As SSM spreads and infects more and more states, CM will grow alongside and surpass it in every venue. Soon the Obamunists will be fighting the defensive war, clinging to their "inclusive" definition of marriage. We achieve victory within the culture, despite -- even because of -- the Left's victory in the courts and legislatures. As an institution that is far more societal than legal, a solid victory within the culture is of much greater moment and future value than merely winning legal and legislative battles on the ground.
As the pushback becomes a wave, then a tsunami, and more and more states enact some version of Covenant marriage, then we'll once again have an exclusive and durable form of union to offer in preference to the liberals' and leftists marriage-lite. I sense that people, most especially young adults, have grown tired of weak tea and tolerance of everything, including intolerance itself. They crave something permanent, solid, bigger than themselves.
Give us Americans the choice, and I believe we will once again lead the rest of the world out of its moral morass.
Cross-posted on Hot Air's rogues' gallery...

About those bail-outs

From the Wall Street Journal...
If the government hadn't stepped in and dictated the terms of the restructuring, the story goes, General Motors and Chrysler would have collapsed, and at least a million jobs would have been lost. The bailouts averted disaster, and they did so at remarkably little cost.
The problem with this happy story is that neither of its parts is accurate. Commandeering the bankruptcy process was not, as apologists for the bailouts claim, the only hope for GM and Chrysler. And the long-term costs of the bailouts will be enormous.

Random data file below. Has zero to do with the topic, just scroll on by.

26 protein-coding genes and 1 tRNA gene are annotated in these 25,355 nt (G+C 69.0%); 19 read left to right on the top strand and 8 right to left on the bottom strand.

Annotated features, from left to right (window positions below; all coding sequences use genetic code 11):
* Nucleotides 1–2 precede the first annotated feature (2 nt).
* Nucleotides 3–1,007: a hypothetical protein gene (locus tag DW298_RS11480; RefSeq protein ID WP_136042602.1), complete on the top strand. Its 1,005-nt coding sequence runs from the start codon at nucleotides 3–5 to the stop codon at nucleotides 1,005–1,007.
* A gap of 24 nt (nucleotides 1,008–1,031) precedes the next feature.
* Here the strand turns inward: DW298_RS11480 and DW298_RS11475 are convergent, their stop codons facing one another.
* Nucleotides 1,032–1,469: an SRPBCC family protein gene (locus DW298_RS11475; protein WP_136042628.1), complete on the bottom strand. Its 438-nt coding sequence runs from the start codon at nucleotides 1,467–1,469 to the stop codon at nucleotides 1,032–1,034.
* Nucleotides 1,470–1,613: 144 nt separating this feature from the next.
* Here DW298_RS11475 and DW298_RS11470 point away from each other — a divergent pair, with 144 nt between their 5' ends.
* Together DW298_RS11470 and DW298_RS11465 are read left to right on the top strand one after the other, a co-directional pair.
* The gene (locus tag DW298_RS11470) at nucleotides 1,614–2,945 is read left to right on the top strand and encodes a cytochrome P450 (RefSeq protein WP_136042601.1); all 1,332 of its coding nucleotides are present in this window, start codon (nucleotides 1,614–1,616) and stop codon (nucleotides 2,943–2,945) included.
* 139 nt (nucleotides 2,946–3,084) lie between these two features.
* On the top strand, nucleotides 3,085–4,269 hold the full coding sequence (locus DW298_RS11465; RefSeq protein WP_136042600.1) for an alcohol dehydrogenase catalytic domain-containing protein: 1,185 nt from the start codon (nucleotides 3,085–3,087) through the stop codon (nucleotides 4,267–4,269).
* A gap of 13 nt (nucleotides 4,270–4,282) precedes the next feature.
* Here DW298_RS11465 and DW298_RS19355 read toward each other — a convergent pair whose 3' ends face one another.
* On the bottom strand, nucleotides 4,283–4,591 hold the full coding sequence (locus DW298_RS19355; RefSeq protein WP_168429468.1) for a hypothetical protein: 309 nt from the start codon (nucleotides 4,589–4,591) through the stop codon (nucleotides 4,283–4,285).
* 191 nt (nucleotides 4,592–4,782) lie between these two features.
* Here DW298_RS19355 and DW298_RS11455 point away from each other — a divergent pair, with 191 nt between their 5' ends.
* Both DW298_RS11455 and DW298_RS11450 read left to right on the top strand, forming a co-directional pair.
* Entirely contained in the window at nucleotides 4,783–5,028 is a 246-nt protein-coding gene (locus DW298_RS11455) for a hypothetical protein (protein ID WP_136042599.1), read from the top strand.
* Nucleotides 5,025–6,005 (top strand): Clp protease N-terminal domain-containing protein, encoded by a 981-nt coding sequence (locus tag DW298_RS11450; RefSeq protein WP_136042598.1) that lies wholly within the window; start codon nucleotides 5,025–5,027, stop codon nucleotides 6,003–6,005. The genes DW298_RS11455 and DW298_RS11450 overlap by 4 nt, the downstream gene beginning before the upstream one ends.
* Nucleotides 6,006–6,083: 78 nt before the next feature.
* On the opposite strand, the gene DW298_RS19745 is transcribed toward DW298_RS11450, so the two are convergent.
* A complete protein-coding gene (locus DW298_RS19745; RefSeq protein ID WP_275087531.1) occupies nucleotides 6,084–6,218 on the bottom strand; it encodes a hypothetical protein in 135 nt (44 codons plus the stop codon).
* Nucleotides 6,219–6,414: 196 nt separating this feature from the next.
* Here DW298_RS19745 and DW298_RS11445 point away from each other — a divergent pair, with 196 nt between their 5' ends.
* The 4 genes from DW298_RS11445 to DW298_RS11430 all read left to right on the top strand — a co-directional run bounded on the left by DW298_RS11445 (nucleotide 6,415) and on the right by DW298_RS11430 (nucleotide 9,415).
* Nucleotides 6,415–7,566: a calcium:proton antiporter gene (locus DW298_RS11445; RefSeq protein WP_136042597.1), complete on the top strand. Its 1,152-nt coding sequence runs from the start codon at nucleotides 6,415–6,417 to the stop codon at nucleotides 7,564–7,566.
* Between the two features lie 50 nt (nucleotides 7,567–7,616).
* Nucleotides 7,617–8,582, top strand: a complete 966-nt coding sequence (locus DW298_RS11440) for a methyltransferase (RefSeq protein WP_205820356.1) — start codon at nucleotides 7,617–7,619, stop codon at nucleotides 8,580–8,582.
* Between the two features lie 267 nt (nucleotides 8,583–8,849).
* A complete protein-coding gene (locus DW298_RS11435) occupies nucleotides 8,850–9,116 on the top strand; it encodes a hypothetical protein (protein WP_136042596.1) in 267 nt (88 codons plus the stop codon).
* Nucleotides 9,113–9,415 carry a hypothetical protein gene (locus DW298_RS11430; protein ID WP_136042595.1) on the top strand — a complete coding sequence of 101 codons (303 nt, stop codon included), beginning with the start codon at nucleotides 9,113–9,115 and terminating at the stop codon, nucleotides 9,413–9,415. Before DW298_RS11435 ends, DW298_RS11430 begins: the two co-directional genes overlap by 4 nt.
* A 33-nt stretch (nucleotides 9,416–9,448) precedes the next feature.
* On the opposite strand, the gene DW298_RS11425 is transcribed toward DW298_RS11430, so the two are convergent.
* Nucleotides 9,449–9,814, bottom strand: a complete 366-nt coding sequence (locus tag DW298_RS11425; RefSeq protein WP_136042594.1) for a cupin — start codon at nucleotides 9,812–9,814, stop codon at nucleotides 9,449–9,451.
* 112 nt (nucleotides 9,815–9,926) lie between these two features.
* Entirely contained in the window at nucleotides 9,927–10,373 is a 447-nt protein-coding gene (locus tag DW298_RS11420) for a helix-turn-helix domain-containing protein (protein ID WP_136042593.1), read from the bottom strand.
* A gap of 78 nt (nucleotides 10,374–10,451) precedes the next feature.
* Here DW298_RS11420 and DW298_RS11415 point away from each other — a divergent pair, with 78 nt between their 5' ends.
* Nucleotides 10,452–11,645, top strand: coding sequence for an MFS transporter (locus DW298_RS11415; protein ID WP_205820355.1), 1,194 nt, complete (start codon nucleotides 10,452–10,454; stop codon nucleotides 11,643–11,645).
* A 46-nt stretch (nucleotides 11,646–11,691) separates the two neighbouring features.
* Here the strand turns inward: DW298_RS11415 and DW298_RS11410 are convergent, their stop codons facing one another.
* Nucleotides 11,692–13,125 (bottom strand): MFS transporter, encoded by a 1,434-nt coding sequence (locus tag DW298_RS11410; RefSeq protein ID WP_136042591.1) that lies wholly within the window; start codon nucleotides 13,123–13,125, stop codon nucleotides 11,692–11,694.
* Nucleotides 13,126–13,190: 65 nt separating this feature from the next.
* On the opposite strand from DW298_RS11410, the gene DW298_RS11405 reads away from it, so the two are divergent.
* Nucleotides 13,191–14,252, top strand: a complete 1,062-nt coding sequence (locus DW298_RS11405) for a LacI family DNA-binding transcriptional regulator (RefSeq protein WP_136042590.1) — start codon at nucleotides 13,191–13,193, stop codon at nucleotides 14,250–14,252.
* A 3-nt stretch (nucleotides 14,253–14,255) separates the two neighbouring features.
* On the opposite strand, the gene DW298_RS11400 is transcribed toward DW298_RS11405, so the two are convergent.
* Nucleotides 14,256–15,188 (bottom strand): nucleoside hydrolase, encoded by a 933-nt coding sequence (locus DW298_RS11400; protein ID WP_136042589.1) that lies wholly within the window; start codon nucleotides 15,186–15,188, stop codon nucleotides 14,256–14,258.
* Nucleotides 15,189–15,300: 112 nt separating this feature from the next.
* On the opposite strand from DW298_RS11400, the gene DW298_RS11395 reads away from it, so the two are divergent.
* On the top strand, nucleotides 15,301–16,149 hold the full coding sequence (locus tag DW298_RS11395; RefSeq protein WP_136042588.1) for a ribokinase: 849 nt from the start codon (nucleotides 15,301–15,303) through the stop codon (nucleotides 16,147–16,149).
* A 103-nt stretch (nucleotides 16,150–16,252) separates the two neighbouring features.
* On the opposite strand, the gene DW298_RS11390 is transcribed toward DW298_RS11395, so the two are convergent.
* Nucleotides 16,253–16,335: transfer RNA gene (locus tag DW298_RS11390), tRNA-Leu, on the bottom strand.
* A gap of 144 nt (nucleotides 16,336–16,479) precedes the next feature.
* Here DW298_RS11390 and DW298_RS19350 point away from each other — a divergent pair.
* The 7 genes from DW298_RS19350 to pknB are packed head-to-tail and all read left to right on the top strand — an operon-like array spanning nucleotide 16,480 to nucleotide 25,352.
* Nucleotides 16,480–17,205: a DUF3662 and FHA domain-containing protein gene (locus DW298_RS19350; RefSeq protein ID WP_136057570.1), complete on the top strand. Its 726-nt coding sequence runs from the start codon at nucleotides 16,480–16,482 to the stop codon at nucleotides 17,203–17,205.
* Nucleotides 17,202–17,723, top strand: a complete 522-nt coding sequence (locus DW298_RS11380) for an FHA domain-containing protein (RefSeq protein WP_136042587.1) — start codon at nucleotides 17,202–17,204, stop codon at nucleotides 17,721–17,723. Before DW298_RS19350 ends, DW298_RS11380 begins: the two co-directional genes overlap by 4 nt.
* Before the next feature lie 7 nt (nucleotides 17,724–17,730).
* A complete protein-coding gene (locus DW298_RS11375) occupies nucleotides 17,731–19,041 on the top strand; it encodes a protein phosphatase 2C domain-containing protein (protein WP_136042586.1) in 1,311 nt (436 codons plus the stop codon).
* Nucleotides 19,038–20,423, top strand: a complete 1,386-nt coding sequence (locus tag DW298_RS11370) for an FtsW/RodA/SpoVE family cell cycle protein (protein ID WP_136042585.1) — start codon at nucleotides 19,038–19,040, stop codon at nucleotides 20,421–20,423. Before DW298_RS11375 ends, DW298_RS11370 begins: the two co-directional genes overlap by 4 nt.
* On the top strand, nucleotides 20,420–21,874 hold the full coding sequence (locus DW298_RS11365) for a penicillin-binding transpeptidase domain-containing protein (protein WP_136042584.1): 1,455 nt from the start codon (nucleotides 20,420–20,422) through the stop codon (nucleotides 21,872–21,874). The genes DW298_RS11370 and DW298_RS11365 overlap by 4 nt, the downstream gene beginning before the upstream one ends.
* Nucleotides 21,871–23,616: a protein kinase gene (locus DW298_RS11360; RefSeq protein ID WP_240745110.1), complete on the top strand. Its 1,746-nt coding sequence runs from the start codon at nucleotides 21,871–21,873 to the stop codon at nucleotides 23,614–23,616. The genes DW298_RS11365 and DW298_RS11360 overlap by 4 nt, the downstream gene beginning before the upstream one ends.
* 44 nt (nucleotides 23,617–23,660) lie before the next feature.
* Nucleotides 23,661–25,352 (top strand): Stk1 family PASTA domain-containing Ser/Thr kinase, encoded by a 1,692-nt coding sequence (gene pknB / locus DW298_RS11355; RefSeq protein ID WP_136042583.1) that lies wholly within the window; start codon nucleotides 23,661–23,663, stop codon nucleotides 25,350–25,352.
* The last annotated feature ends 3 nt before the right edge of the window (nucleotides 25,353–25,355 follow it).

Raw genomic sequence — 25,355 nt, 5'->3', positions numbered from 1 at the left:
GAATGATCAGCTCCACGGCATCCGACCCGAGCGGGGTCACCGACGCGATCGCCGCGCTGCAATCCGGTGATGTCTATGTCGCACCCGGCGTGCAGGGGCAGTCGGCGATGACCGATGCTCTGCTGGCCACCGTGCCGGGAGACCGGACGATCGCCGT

Under the strategy that was chosen, each of the companies was required to file for bankruptcy as a condition of receiving additional funding. Rather than undergo a restructuring under ordinary bankruptcy rules, however, each corporation pretended to "sell" its assets to a new entity that was set up for the purposes of the sale.
With Chrysler, the new entity paid $2 billion, which went to Chrysler's senior lenders, giving them a small portion of the $6.9 billion they were owed. (Fiat was given a large stake in the new entity, although it did not contribute any money). But the "sale" also ensured that Chrysler's unionized retirees would receive a big recovery on their $10 billion claim—a $4.6 billion promissory note and 55% of Chrysler's stock—even though they were lower priority creditors.
If other bidders were given a legitimate opportunity to top the $2 billion of government money on offer, this might have been a legitimate transaction. But they weren't. A bid wouldn't count as "qualified" unless it had the same strings as the government bid—a sizeable payment to union retirees and full payment of trade debt. If a bidder wanted to offer $2.5 billion for Chrysler's Jeep division, he was out of luck. With General Motors, senior creditors didn't get trampled in the same way. But the "sale," which left the government with 61% of GM's stock, was even more of a sham.
If the government wanted to "sell" the companies in bankruptcy, it should have held real auctions and invited anyone to bid. But the government decided that there was no need to let pesky rule-of-law considerations interfere with its plan to help out the unions and other favored creditors. Victims of defective GM and Chrysler cars waiting to be paid damages weren't so fortunate—they'll end up getting nothing or next to nothing.
The indirect costs may be the worst problem here. The car bailouts have sent the message that, if a politically important industry is in trouble, the government may step in, rearrange the existing creditors' normal priorities, and dictate the result it wants. Lenders will be very hesitant to extend credit under these conditions.
This will make it much harder, and much more costly, for a company in a politically sensitive industry to borrow money when it is in trouble. As a result, the government will face even more pressure to step in with a bailout in the future. In effect, the government is crowding out the ordinary credit markets.
None of this suggests that we should be unhappy with the recent success of General Motors and Chrysler. Their revival is a very encouraging development. But to claim that the car companies would have collapsed if the government hadn't intervened in the way it did, and to suggest that the intervention came at very little cost, is a dangerous misreading of our recent history.